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I watched a filmed called Sip'ohi- El Lugar Del Mansdure directed by Sebastian Lingiardi. It was a film about the Wichi Tribe in Argentina. The opening of the film we see a close up of someone trying to create a fire. It goes into this great creation story, oral traditions in the tribe. The main character is, Gustavo, a member of the tribe who has left the city life to go back home, or as we Natives in the US would say, “going back to the rez.” What drew me into the film within the first few frames was the language.

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When we watch films, we want to be taken to another place, another time, we want to live vicariously through someone else's experience.  We want to feel the catharsis that allows us to briefly disseminate our feelings out of our bodies. This can be cleansing, enlightening, inspiring, frustrating or even vindicating.

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This past year has been very enlightening for me as a person, educator and student. A year ago I was accepted into a doctoral program at the University of Nevada, Las Vegas. I thought that my destiny had already started with a terminal degree in film production. However, there is always more to learn if you are willing to take your aspirations to the next level.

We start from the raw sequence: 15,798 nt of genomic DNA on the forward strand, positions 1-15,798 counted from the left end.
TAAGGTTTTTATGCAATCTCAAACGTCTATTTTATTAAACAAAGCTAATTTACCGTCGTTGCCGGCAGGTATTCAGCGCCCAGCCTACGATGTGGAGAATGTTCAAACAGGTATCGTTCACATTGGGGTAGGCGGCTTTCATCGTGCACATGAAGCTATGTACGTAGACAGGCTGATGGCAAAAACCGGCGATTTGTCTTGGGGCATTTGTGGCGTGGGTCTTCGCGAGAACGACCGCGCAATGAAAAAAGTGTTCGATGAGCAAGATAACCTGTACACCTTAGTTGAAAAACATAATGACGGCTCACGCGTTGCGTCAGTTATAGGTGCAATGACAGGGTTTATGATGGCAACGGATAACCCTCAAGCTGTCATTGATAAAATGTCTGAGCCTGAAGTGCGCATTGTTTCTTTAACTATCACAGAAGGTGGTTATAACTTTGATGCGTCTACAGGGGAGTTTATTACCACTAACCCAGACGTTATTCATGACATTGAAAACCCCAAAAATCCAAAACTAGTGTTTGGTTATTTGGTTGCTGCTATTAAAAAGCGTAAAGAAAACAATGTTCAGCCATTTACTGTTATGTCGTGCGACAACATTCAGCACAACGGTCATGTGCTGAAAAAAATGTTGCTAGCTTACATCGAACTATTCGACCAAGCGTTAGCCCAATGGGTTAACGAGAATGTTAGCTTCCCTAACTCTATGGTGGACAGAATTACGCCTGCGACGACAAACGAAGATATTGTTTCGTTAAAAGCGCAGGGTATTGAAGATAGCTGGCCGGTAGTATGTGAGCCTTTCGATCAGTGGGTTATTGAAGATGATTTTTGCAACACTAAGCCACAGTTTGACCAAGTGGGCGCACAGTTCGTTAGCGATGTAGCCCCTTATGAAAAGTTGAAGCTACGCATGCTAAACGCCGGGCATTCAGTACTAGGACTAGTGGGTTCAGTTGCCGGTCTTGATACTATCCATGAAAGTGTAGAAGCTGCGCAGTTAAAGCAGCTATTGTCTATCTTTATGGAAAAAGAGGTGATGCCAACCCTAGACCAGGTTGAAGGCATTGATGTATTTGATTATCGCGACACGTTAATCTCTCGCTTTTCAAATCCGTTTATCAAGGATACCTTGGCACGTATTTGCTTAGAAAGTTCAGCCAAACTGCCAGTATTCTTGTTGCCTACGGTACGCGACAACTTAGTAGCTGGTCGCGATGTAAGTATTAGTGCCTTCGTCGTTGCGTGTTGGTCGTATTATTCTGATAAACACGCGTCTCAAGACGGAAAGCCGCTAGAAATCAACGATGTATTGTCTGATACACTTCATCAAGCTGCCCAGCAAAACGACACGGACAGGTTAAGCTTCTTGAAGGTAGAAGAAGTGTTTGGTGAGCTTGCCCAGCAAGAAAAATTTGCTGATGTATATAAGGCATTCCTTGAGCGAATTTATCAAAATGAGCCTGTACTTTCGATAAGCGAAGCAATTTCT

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I was honored to attend this event with Vision Maker Media and the event came a right time where I am starting on my PhD in Educational Technology and the discussion of the event hit on all topic areas I will be exploring for my dissertation.

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The Institute of American Indian Arts (IAIA), located at 83 AvanNu Po, Santa Fe, is going a step farther to introduce new technology to their students and the surrounding community. In a press release from IAIA it was announced that the Institute, along with the University of New Mexico (UNM) and the Santa Fe Complex, has been awarded $597,220 in funding from theNational Science Foundation’s Partnership for Innovation program.

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A school in the San Francisco Bay area with roots to a historical occupation and a graduation activity that involves 3-year old students beading their own graduation belts may soon close its doors. Students, alumni, parents, staff and community members have pledged to do whatever it takes to save Hintil Kuu Ca, a pre-kindergarten child development center (CDC) they say is unlike any other.

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The Indigenous Language Institute is doing all it can to combat the extinction of indigenous languages, a vital part of Native people’s identity. Native American stories, history and prayers are all passed down orally. But Native American languages are disappearing at an alarming rate. According to the United Nations Educational, Scientific and Cultural Organization’s Atlas of the World's Languages in Danger, there are 191 endangered languages in the United States, 74 of which are listed as critically endangered.

 
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